# Differential Equations

## Second Order Equations # Second Order Euler Equation

A second order linear differential equation of the form

${x^2}y^{\prime\prime} + Axy' + By = 0,\;\;\; {x \gt 0}$

is called the Euler differential equation. It can be reduced to the linear homogeneous differential equation with constant coefficients. This conversion can be done in two ways.

## First Way of Solving an Euler Equation

We make the following substitution: $$x = {e^t}.$$ Then the derivatives will be

$y' = \frac{{dy}}{{dx}} = \frac{{\frac{{dy}}{{dt}}}}{{\frac{{dx}}{{dt}}}} = \frac{{\frac{{dy}}{{dt}}}}{{{e^t}}} = {e^{ - t}}\frac{{dy}}{{dt}},$
$y^{\prime\prime} = \frac{d}{{dx}}\left( {\frac{{dy}}{{dx}}} \right) = \frac{d}{{dx}}\left( {{e^{ - t}}\frac{{dy}}{{dt}}} \right) = \frac{{\frac{d}{{dt}}}}{{\frac{{dx}}{{dt}}}}\left( {{e^{ - t}}\frac{{dy}}{{dt}}} \right) = \frac{{ - {e^{ - t}}\frac{{dy}}{{dt}} + {e^{ - t}}\frac{{{d^2}y}}{{d{t^2}}}}}{{{e^t}}} = {e^{ - 2t}}\left( {\frac{{{d^2}y}}{{d{t^2}}} - \frac{{dy}}{{dt}}} \right).$

Putting this into the original Euler equation gives:

$\cancel{e^{2t}}\cancel{e^{ - 2t}}\left( {\frac{{{d^2}y}}{{d{t^2}}} - \frac{{dy}}{{dt}}} \right) + A\cancel{e^t}\cancel{e^{ - t}}\frac{{dy}}{{dt}} + By = 0,\;\; \Rightarrow \frac{{{d^2}y}}{{d{t^2}}} - \frac{{dy}}{{dt}} + A\frac{{dy}}{{dt}} + By = 0,\;\; \Rightarrow \frac{{{d^2}y}}{{d{t^2}}} + \left( {A - 1} \right)\frac{{dy}}{{dt}} + By = 0.$

As it can be seen, we obtain the linear equation with constant coefficients. The corresponding characteristic equation has the form:

${k^2} + \left( {A - 1} \right)k + B = 0.$

Now we can determine the roots of the characteristic equation and write the general solution for the function $$y\left( t \right).$$ Then we can easily return to the function $$y\left( x \right)$$ taking into account that

$y\left( t \right) = y\left( {\ln x} \right).$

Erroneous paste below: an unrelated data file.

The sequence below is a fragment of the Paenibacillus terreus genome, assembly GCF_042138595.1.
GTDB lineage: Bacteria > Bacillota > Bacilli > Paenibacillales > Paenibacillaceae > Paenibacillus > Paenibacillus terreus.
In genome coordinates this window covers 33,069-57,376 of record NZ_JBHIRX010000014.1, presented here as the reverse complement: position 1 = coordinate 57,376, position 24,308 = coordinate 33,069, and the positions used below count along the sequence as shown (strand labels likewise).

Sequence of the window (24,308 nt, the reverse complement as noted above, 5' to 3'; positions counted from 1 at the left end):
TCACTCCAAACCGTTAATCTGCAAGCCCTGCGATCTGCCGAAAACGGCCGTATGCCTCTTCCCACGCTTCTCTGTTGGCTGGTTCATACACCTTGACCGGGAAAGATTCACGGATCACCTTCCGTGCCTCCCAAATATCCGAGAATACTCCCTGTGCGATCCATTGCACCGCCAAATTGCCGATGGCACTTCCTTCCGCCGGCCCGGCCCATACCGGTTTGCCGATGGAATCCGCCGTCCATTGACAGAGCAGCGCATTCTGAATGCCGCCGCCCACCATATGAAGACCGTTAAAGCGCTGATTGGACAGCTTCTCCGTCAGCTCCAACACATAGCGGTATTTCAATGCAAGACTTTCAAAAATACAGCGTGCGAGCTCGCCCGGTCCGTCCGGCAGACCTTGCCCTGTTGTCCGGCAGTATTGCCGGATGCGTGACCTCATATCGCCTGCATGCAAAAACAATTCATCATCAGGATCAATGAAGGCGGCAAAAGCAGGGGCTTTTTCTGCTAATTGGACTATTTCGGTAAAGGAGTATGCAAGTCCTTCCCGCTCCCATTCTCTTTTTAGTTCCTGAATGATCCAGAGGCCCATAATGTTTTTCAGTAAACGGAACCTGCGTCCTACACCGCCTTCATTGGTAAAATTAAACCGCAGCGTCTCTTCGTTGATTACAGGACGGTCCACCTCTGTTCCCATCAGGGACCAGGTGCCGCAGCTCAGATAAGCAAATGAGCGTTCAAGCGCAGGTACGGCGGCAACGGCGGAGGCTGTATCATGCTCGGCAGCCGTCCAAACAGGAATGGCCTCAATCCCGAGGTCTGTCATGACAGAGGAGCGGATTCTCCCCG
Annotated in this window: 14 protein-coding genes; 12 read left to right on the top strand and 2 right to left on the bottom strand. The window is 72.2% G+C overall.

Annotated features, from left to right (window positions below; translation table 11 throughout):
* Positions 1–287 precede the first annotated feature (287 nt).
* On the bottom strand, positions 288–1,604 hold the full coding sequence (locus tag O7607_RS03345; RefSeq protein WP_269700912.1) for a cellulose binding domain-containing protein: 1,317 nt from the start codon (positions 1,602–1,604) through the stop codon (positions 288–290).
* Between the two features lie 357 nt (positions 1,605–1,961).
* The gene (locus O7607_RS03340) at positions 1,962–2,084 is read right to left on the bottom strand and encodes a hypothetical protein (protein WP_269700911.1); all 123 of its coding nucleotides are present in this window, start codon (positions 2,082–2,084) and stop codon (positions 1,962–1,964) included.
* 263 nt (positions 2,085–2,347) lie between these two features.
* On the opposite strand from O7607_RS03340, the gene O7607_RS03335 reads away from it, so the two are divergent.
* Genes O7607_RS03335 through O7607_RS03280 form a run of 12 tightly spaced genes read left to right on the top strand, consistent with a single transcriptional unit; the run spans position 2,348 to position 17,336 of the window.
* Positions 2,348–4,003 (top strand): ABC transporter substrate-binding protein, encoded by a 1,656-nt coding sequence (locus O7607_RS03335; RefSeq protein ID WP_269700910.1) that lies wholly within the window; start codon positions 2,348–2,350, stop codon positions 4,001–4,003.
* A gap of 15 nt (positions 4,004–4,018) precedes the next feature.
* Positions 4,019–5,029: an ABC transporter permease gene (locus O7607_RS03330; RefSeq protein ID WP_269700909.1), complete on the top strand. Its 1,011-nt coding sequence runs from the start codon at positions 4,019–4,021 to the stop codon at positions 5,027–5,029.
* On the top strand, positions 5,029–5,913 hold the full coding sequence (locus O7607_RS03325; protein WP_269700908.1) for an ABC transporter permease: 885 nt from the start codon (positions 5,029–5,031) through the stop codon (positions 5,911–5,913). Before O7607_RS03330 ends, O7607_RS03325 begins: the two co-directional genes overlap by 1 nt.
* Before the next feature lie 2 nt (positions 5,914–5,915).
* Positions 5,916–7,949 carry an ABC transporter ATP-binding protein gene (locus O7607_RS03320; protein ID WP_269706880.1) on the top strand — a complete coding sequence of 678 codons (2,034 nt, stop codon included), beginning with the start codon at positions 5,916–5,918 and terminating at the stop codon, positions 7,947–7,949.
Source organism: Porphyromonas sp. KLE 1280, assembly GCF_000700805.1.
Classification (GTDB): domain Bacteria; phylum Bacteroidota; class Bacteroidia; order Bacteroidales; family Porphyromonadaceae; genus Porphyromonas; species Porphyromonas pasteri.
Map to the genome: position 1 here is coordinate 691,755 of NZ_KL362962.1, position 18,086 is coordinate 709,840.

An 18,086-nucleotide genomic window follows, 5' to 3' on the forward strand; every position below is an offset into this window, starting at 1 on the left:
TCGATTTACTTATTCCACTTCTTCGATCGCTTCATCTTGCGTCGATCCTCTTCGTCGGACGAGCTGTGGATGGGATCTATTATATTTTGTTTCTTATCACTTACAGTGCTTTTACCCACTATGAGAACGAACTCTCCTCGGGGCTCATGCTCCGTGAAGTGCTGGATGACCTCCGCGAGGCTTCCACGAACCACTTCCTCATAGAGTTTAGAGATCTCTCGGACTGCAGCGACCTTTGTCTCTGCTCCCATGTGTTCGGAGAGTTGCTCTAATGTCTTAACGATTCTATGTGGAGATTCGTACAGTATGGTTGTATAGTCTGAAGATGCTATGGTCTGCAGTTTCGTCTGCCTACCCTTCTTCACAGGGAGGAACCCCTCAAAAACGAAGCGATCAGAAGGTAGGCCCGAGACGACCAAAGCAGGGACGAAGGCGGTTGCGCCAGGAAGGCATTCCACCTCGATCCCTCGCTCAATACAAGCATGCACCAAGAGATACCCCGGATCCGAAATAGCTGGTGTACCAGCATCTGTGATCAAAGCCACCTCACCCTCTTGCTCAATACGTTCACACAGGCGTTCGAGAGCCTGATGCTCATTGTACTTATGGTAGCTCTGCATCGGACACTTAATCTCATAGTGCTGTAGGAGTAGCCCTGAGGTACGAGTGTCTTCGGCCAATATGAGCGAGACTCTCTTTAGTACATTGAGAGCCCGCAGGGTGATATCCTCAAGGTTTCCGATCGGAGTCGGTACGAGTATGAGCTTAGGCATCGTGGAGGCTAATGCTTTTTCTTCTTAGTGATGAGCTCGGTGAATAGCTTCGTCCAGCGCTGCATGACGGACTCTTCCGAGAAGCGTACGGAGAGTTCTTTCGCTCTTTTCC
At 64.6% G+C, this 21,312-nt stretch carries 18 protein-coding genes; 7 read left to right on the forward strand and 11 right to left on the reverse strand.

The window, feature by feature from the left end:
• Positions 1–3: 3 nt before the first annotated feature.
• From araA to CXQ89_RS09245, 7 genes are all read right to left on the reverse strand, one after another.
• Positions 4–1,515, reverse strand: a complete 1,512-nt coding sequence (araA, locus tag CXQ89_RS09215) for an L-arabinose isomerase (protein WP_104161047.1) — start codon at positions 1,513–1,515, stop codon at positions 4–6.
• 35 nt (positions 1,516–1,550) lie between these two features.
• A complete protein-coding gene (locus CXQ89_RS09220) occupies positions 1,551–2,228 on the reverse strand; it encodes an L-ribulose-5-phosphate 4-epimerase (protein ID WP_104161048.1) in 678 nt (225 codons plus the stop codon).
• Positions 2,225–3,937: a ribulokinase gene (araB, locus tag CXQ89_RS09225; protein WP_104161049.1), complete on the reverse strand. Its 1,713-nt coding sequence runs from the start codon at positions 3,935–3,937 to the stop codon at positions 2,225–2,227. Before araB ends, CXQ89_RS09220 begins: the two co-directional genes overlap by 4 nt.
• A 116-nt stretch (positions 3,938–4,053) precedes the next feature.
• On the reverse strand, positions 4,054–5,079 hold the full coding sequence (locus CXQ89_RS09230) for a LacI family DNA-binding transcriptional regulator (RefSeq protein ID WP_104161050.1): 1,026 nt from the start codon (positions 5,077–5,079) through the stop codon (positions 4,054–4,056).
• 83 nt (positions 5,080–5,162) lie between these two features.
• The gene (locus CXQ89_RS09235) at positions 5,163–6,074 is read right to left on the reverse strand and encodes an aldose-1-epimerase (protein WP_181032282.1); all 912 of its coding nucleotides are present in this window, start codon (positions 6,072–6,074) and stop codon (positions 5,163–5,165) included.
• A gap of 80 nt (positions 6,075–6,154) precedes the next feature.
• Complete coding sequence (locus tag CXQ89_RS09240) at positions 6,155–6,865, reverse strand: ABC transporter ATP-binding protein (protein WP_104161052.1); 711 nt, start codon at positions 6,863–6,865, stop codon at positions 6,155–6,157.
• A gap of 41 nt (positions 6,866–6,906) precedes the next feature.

## Second Way of Solving an Euler Equation

In the second method we look for a solution of the equation in the form of the power function $$y = {x^k},$$ where $$k$$ is an unknown number. It follows from here that

$\frac{{dy}}{{dx}} = k{x^{k - 1}},\;\; \frac{{{d^2}y}}{{d{x^2}}} = k\left( {k - 1} \right){x^{k - 2}}.$

Substituting into the differential equation gives the following result:

${x^2}k\left( {k - 1} \right){x^{k - 2}} + Axk{x^{k - 1}} + B{x^k} = 0,\;\; \Rightarrow k\left( {k - 1} \right){x^k} + Ak{x^k} + B{x^k} = 0,\;\; \Rightarrow \left[ {k\left( {k - 1} \right) + Ak + B} \right]{x^k} = 0.$

As $${x^k} \ne 0,$$ then

$k\left( {k - 1} \right) + Ak + B = 0,\;\; \Rightarrow {k^2} + \left( {A - 1} \right)k + B = 0.$

We get the same characteristic equation as in the first way. After finding the roots, one can write the general solution of the differential equation.

## Non-homogeneous Euler Equation

In the second method we look for a solution of the equation in the form of the power function $$y = {x^k},$$ where $$k$$ is an unknown number. It follows from here that

The non-homogeneous Euler equation is written as

${x^2}\frac{{{d^2}y}}{{d{x^2}}} + Ax\frac{{dy}}{{dx}} + By = f\left( x \right),\;\;{x \gt 0}.$

If the right side has the form

$f\left( x \right) = {x^\alpha }{P_m}\left( {\ln x} \right),$

we can easily construct the general solution similarly to the method of solving linear non-homogeneous differential equations with constant coefficients. The algorithm of the solution looks as follows:

1. Find the general solution of the homogeneous Euler equation;
2. Using the method of undetermined coefficients or the method of variation of constants, find a particular solution depending on the right side of the given non-homogeneous equation;
3. The general solution of the non-homogeneous equation is the sum of the general solution of the homogeneous equation (step $$1$$) and a particular solution of the non-homogeneous equation (step $$2\text{).}$$

See solved problems on Page 2.